[here some back-and forth, then continuing....]

I am only interested in the long-term preservation of the stonework. As XXX is working on his own property he can do as he wishes. I don't think that gives him the right to do what he wants wherever he goes. Right or wrong, even the tribes don't have a say in the matter off their own property. So that's one thing.

The more important thing is still the long term preservation of these objects. Archaeologists were taking cairns apart for years trying to find the prize inside. They were eventually stopped from doing this because first off, there was no prize inside, and secondly, no real science was being done. They learned the lesson at least If you clean off 12,000 boulders to see randomly placed stones on top and you can't figure out what's going on by then, perhaps you should stop doing it, at least until you can figure it out. In most cases, all you can do is speculate with the info supposedly gathered. what little has been learned from all of this was largely known a long time ago. Yes, a ton of speculation has been produced. So that's the second thing. Even archeologists leave much of any site undone for the future - for more advanced techniques and technology to come along and do a better job. How many times have we regretted past archaeological digs that destroyed evidence they didn't think possible to analyse? Is 12,000 examples not enough?

Thirdly, there are ways of gathering what little info that has been gathered without resorting to what is being done. There is a difference in removing branches, sticks, and this year's dropped leaves from a cairn (or any other structure) and stripping off all of the materials as seen in his photos. Everything that may have been measurable and provided clues in the future has been erased. They never thought of studying seeds or pollen in the past because they couldn't imagine the future. What don't we know now that's just around the corner? DNA is now pulled from once unimaginable sources. Those opportunities are now gone with his work. Okay, you want to try and figure out something. How many chances do you get? If what you are learning is that people placed stones on boulders you can do that without destructive techniques. If its buried, and you absolutely must know there are buried stones there and how they were placed, yes, you might have to uncover them. But what protected them for you to get that opportunity, and more importantly can it be done in other ways that leave them in the best state currently possible for the future? I think we should always be looking to preserve as much as we can for the future. With these particular cases, the ratio of knowledge gained to possible loss is unreasonable. We can scan these structures and get far more information about them than he is collecting without touching them.

So is this practice causing harm? Simply looking at the photos he posts makes it more than obvious. All of the glue that has held them together - moss, lichen, leaf clutter, etc., etc., is now gone. Just look at the stones on the sloping edges and tell me they are less vulnerable than they were. Yes, they were falling apart even with the glue, but now it will be far more rapid. My original post was because I came home that day having seen this in action. Someone had cleared out a vertical split in a boulder and after the last big rain storm we had you could see all of the washout of materials at the bottom. (I'm not saying YYY did this - it could be a copycat now that it's okay to do this). The split had been filled with many small stones that were now distributed all over the ground. Had the glue still been there so would they. Now I can see all of the stones that were once there, but I could have seen a whole lot of them by pulling a few leaves. What did I learn? There were a lot of types of stones placed in the split. I pretty much knew that without having to see them spilled out, and would have known that by pulling a few leaves. The future will not know this. So there are photos of it. And when the hard drive fails that stored them goes or someone tosses it out who didn't think they were important then what? I've worked in museums and I know what happens to ephemeral information. I worked for a museum for 20 years producing 3d models of objects in the collection. They paid a lot of money for me to do so, and shortly after I left they threw out my computer as IT didn't know what it was!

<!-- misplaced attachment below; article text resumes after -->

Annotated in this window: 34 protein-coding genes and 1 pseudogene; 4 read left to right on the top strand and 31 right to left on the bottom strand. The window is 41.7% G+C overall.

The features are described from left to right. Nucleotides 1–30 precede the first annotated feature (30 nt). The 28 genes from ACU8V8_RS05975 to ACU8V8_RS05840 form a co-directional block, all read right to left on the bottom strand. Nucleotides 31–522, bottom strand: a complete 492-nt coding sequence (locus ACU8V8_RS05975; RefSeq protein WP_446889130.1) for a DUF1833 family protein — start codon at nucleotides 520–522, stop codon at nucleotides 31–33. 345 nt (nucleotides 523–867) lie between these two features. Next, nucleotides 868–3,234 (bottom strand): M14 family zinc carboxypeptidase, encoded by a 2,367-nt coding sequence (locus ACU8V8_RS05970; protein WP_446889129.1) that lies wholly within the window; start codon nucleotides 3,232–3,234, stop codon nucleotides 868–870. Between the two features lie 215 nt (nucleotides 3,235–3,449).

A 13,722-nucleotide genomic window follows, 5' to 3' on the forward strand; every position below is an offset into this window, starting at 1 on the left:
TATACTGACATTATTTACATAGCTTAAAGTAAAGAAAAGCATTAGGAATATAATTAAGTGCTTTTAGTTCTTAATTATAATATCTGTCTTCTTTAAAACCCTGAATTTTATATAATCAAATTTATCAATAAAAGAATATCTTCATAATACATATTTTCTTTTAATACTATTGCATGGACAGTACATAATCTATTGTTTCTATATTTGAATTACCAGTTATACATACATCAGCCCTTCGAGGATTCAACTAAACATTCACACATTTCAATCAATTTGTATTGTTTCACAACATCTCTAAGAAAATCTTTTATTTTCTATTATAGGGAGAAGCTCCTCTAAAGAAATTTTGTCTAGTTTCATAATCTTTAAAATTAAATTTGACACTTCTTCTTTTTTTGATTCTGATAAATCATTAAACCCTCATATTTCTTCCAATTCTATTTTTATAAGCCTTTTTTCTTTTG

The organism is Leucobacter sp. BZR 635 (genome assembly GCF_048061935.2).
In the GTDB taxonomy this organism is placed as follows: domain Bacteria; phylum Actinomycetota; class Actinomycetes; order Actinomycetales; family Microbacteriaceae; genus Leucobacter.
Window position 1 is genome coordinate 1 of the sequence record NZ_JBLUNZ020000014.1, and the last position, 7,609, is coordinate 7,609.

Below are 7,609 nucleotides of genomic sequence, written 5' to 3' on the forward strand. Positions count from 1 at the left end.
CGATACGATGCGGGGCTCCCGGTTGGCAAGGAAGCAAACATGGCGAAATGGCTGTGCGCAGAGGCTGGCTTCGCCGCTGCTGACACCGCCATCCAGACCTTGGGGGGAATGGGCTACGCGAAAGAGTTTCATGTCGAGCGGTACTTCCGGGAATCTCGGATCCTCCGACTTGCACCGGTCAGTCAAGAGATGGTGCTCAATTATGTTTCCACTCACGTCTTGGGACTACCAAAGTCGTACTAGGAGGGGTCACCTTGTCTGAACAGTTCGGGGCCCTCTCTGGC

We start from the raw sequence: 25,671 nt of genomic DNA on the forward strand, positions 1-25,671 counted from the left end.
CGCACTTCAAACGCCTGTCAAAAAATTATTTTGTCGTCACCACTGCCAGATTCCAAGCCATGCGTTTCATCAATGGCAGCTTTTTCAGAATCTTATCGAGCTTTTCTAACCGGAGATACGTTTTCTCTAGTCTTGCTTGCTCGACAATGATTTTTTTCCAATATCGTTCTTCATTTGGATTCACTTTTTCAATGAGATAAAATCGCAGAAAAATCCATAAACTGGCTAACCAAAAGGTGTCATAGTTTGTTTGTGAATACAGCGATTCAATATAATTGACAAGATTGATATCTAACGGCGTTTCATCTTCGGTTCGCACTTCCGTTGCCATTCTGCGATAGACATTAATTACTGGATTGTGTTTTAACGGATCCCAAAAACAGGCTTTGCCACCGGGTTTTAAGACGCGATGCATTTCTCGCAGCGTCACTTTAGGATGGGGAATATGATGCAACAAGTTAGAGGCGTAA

So what are the proper channels he's gone through? I know Doug Harris has repeatedly said in public not to touch them, as have the other tribal preservation officers I know. If he would let me with who has cleared him to do this that represents all the tribes I'd be satisfied and I can take it up with them. But in the long run, what is the goal? He states he is trying to hopefully reacquaint the tribes with their ancestors stone creations (see his full quote above). A nobel cause I'm sure, but does what he's doing do anything more than simply photographing them and sending those to them do? I know nothing I say or write is going to change what he does. Its always easy to justify what we want to do - just look at the fate of the indigenous peoples since the arrival of Europeans. Now however, with the internet, everyone and who feels they need to know what's under those leaves now has a license to do the same, and it doesn't bode well for these structures future.

Monday, November 21, 2022

Ceremonial Stonework

 The Enduring Native American Presence on the Land with Markham Starr

November 22, 2022 @ 6:30 pm – 7:30 pm

    Markham Starr will present his slideshow that takes the audience on an extended walk through the woods to see the ceremonial stonework left behind by the indigenous population that occupied New England for 12,000 years. While Native American stonework is widely recognized in other sections of the United States, New England’s stonework remains obscure, having blended back into the woods. This slideshow  contains photographs of objects and ceremonial sites in Connecticut and Rhode Island and information on how to find them.